Beauty is…confidence

Beauty comes from within. It shines through when you are truly happy with who you are, confident and feeling good in your skin. This also reflects on the way you treat others and the way you see the world around you.

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What is beauty? I asked some experts! 

Check out my conversation with the lovely Melissa and Deynece of Deux Bella ❤️

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Melissa + Deynece = Deux Bella

Let’s start with a little background: I understand you ladies are now living miles apart, but stay in touch via your blog, Deux Bella. How did you meet? How long have you been friends?

We met when we were both managing for different cosmetic lines at Nordstroms. It was basically love at first sight! We have been friends for 10 years- the funnest, craziest 10 years of our 20’s (and late teens for Dey). We have had the best times and the hard times together. Weddings, babies, moves, careers advancements, illness, deaths, breakups. All of it.

 What is the silliest thing you have done together?

Hmmm honestly there’s a lot to choose from- probably grocery cart races down the very steep hill from our state capital at ungodly hours. This wasn’t some random crazy night either, it happened pretty regularly and became kind of an epic event.

What are your “day jobs”? BobbyBrownLipstick

Deynece is an education and artistry coordinator for Bobbi Brown cosmetics, and an A- Team national featured artist.

Melissa is a semi-retired makeup artist, esthetician and psychotherapist, but mostly a momma right now.

What is the biggest challenge you have experienced in your professional life?

Melissa: I broke my hand when I was in medical school and had to really re-evaluate what my priorities were and the path I was taking and why.

Deynece: Learning to manage +50 employees all of different ages when I was only 22.

What is the best song to sing to in the shower?

Melissa: Punching In A Dream by The Naked and Famous or anything Britney Spears or Taylor Swift 🙂

Deynece: Don’t Stop Believe’n by Journey

What is the best piece of advice you have heard? What was the worst?

ADVICE from Melissa (1)Melissa:

Best: Never cook bacon naked. Ha But seriously, a bunch of old grandmas told me you can’t spoil a baby so I just snuggled and held my baby so much and I am so glad I did!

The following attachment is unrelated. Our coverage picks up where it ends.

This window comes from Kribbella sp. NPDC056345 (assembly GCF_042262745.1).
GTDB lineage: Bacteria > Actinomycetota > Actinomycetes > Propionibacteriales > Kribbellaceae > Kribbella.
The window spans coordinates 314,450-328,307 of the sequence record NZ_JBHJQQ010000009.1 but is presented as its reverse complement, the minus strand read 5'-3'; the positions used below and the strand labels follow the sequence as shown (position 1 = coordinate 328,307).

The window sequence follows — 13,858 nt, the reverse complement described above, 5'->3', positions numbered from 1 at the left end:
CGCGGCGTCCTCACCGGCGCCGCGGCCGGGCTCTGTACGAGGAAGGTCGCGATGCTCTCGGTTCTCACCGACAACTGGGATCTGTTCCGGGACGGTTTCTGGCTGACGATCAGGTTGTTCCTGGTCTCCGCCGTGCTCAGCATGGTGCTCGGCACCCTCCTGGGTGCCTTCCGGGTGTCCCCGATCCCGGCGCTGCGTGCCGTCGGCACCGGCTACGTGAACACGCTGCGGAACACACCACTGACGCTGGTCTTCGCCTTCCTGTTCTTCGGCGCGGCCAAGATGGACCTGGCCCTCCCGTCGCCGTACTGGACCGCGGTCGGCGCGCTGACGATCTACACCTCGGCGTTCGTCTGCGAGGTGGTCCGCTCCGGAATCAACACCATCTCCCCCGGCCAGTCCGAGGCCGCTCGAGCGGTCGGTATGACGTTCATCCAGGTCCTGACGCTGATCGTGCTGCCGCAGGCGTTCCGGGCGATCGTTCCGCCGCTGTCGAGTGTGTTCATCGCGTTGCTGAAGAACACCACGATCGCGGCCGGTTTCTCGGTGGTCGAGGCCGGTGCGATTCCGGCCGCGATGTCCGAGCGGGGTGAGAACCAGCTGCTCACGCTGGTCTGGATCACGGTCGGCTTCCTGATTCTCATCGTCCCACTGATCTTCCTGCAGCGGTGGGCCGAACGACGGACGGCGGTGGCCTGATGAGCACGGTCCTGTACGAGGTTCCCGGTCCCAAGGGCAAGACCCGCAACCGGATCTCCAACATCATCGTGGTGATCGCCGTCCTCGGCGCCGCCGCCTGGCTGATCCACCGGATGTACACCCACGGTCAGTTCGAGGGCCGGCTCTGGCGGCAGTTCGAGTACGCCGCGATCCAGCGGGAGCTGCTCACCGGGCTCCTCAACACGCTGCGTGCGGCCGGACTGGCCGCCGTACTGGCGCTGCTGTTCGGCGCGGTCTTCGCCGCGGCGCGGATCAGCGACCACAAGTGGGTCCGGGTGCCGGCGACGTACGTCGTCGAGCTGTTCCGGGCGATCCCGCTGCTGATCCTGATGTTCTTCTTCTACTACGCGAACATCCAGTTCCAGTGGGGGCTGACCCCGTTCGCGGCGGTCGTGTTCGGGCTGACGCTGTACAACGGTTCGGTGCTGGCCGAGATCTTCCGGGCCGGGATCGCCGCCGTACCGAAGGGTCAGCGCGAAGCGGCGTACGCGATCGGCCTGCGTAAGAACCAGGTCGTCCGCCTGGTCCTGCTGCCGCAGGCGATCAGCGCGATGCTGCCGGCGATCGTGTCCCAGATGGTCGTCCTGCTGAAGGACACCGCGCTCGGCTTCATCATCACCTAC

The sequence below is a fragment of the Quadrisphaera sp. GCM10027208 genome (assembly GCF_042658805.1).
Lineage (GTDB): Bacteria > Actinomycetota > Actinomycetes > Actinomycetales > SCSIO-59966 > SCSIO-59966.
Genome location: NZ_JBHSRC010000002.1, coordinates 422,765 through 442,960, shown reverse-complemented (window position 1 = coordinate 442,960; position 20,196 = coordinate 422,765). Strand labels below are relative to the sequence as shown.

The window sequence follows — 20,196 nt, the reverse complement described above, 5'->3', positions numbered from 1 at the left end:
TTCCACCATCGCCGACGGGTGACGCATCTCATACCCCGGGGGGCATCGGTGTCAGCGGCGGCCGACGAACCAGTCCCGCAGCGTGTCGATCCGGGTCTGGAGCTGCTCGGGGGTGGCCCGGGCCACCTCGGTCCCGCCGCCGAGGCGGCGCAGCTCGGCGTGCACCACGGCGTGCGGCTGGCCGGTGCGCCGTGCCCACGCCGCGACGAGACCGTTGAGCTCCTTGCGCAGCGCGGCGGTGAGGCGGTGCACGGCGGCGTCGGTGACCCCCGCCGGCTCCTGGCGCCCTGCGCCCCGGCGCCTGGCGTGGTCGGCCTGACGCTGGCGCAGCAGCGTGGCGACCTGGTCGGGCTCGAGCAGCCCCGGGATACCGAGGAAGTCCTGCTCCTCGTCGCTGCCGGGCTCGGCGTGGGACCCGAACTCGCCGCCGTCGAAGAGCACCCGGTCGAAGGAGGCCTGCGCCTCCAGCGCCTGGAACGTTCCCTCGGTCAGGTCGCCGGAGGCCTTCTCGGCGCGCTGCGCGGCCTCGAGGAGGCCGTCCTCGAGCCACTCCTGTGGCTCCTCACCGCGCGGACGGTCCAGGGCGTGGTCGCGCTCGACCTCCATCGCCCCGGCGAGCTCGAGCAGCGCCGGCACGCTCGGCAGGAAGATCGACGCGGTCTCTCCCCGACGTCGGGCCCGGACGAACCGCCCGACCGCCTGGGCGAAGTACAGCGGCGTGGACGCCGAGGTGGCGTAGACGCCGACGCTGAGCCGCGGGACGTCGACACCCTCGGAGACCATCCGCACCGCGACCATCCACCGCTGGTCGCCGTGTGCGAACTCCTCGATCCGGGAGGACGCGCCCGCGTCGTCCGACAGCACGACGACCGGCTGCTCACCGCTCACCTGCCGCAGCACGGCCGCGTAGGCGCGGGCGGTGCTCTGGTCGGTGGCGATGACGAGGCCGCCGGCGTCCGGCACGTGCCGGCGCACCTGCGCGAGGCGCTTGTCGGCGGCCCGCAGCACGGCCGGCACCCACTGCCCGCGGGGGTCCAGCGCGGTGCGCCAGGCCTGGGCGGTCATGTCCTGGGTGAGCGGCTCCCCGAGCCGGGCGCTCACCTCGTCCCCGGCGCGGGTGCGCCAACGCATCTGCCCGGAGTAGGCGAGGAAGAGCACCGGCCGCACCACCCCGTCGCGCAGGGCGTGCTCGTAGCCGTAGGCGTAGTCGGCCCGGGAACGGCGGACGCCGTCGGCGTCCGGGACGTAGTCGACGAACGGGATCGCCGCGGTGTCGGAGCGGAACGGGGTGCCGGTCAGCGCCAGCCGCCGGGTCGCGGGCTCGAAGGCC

Worst: Don’t go to bed mad. This is the worst advice. People prolong fights and a lot of things could be avoided by stepping away and taking a break, eating and getting some sleep.

 

Deynece:advice from Deynece

Best: Dress for the job you want, not the job you have.

Worst: When you’re not first you’re last.

 

 

How do you spend your down time? Favorite books, shows, movies?

Melissa: What down time? Ha jk. Binge watching Netflix late at night while I work. I love Game of Thrones, Downton Abbey, House of Cards, Law & Order SVU even though it’s not the same without Stabler.

Deynece: Netflix and chill- while working on a  million other things for the blog.

If you could have coffee with any woman, past or present, who would it be?

Melissa: Queen Hatsheput of ancient Egypt or Queen Raina of Jordan (current) she is the epitome of class and beauty and strength. She has done so much for women and children not only in the Middle East but on a global level- and she’s stunningly beautiful and classy. I would ask her how she does it all.

Deynece: My grandma because I didn’t really get to say goodbye. She went in for a routine clogged artery and then had complications and passed away during the surgery.

Who is your favorite Disney Princess? Why?

Both of us said Belle! Because she is intelligent, strong, kind and beautiful!

You are experts on beauty– what is your definition of beauty?

Short answer- it comes from within. It shines through when you are truly happy with who you are, confident and feeling good in your skin. This also reflects on the way you treat others and the way you see the world around you.  Long answer- we’ve been answering in our Exploring Beauty series!

Beauty shines

 


 

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Beauty is…sisterhood

Women were not allowed to learn to read and write Chinese, so to stay in touch they took it upon themselves to formulate their own means of communication.

The ancient secret language of Nu Shu

Beside a well

In a time when women’s feet were bound, women were kept in doors, and the goal of marriage was to bear sons, women in the Jiangyong County in Hunan province of China found strength and satisfaction in each other. Growing up, girls were confined to ‘women’s chambers’ in their own homes, and would later be confined to the home of their husband’s family. To ease their isolation, girls were brought together as “sworn sisters” until they were married. A laotong relationship was a step further– girls would be brought together by a matchmaker and would sign a contract. The relationship was expected to last for life. In Lisa See’s novel Snow Flower and the Secret Fan See describes the laotong relationship as “… made by choice for the purpose of emotional companionship and eternal fidelity. A marriage is not made by choice and has only one purpose — to have sons.”